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This Week In History, 9-1-11

     

Updated on Wednesday*:

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The following reports are taken from The Calhoun Chronicle archives:

 

1911, 100 years ago

 

Our good old Democratic friend Frank Richards of Yellow Creek was a visitor in our town. He has been through many political battles, and no matter how dark the party’s prospect looked, he was always in the fight to win, and the victory last fall more than paid this old veteran for the many years he had worked in vain.

 

Cal Elliott of Spencer, who has many relatives and friends near here, was in town on business last Saturday.

 

F.S. Wilson, the Big Springs merchant and businessman, was transacting some business in this part of the county last week.

 

Dr. Dye is having quite a bit of farming done and his prospects for a large crop are good.

 

Everett Bennett of Hattie was here Monday with a very fine young horse he has raised.

 

R.C. Hardman returned last Wednesday from Ohio and Kentucky where he was looking over the stock in those states. He brought home two very fine horses, one a draft colt, and one a driving horse.

 

Oscar Stead, one of the bright and progressive young men from Trace Fork, was in town on Saturday.

 

1961, 50 years ago

There is always something new to be learned about the sea, and those who are not fascinated by the mysteries of the deep, and the strange unknowns of the oceans which cover most of the earth’s surface, are relatively unthinking.

 

Just a few days ago, one of the strange events that sometimes transpire at sea snuffed out the lives of several students on their way from Mexico to Nassau in the Bahamas.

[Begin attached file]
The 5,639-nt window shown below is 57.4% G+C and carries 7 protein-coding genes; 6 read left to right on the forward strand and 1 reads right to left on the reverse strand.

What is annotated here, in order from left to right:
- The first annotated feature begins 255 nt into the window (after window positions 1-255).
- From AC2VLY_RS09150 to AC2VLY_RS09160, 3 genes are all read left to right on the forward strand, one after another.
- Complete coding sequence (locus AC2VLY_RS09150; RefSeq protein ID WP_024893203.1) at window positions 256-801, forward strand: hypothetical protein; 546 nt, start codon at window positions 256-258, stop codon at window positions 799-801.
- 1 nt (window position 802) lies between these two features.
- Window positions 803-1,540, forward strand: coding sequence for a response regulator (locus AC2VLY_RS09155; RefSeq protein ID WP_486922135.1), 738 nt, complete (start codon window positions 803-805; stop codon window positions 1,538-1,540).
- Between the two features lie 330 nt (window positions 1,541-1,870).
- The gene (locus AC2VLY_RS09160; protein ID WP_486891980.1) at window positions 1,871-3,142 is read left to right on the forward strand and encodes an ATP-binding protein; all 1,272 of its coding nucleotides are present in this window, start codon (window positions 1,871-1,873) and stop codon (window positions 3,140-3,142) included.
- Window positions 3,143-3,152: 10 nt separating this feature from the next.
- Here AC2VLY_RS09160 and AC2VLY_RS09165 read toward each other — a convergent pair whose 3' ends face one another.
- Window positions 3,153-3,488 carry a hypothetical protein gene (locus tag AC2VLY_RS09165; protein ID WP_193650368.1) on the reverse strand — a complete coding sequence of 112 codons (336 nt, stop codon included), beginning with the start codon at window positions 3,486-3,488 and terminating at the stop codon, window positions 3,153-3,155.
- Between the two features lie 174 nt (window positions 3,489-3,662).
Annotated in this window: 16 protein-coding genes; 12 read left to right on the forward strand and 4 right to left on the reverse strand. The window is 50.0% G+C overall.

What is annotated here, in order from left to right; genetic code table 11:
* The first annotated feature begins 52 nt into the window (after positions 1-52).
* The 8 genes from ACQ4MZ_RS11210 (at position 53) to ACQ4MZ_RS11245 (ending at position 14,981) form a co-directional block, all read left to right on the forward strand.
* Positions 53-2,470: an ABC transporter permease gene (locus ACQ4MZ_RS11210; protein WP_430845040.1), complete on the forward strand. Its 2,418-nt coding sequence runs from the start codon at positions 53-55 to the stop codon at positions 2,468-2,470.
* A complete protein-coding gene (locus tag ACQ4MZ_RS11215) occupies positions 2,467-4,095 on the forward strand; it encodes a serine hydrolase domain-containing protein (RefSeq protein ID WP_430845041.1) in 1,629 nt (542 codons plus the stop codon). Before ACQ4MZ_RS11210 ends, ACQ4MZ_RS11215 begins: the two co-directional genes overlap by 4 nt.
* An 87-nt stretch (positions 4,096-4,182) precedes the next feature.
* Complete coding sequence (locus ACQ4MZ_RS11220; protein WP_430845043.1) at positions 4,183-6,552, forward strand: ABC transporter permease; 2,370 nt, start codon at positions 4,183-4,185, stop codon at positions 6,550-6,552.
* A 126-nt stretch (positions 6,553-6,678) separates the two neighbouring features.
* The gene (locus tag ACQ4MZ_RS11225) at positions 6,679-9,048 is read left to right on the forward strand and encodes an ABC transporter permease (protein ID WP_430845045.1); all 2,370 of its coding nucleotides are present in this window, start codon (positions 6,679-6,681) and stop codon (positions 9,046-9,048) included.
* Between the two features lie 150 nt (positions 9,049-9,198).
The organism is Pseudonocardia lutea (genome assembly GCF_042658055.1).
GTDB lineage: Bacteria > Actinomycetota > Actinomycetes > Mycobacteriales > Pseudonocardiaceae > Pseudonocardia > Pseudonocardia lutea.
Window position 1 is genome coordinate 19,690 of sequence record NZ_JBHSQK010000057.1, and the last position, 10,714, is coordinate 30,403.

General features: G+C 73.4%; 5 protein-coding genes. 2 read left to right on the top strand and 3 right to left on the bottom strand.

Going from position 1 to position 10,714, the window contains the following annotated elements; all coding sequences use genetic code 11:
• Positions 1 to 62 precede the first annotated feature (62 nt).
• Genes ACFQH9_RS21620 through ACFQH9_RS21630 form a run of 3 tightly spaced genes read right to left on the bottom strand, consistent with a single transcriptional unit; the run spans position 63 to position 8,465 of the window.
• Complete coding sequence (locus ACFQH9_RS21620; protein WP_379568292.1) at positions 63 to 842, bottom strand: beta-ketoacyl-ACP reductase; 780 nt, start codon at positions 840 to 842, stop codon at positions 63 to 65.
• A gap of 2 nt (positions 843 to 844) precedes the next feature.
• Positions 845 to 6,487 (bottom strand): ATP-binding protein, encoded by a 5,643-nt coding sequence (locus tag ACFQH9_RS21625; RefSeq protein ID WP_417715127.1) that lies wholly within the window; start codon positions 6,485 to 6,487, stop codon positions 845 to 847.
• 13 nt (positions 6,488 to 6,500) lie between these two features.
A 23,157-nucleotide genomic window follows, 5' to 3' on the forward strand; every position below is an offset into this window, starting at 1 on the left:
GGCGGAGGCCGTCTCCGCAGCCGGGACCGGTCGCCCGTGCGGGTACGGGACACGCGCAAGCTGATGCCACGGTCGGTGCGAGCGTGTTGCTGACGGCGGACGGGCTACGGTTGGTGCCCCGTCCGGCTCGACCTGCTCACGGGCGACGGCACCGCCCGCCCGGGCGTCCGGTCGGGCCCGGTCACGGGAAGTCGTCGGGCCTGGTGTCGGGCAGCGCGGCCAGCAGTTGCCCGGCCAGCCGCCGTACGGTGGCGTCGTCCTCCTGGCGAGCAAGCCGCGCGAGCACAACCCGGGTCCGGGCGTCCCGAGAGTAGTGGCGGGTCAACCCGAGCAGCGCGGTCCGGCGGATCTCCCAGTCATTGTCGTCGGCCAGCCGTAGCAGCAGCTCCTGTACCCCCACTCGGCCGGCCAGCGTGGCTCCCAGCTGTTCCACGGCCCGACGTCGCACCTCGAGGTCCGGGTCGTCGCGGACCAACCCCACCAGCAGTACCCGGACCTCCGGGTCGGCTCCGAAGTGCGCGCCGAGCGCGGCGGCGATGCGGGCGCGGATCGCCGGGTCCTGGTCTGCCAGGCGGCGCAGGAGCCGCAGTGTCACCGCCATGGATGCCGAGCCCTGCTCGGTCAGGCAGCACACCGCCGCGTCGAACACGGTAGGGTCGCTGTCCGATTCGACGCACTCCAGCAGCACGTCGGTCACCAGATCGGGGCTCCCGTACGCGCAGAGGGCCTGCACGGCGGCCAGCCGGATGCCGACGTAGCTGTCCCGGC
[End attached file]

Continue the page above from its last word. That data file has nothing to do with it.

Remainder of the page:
The accident was caused when the ship--the 110-foot Albatross--began suddenly taking water. The skipper says this was caused by a sudden squall.

 

One of the crewmen stated that the squall was the uncommon “white squall,” which old salts know to be one of the mysterious and terrifying surprises of nature in the Caribbean.

 

This is a squall that strikes without warning. It occurs, often, when fronts are passing over the sea, and it is not accompanied by a large mass of clouds or any other noticeable development in the sky, which would telegraph its arrival.

 

 1986, 25 years ago

In June, the Calhoun County Bank received approval from the W.Va. Dept. of Banking and the Federal Deposit Insurance Corp. to offer drive-in services in Grantsville.

 

The new building that will house the facility has been erected on Court St., with the entrance to the four drive-in lanes being located on River Street. The building will also be the site of the walk-up window that is now to be found at the bank’s main facility. When the drive-in opens in September, the walk-in service at the Main St. location will close.

 

The new drive-in will increase convenience of banking for its customers and it will also expand current banking hours.

 

 

 

 


 

 

 

 

 


 


 

 


This Week's Editorial:

By Helen Morris:

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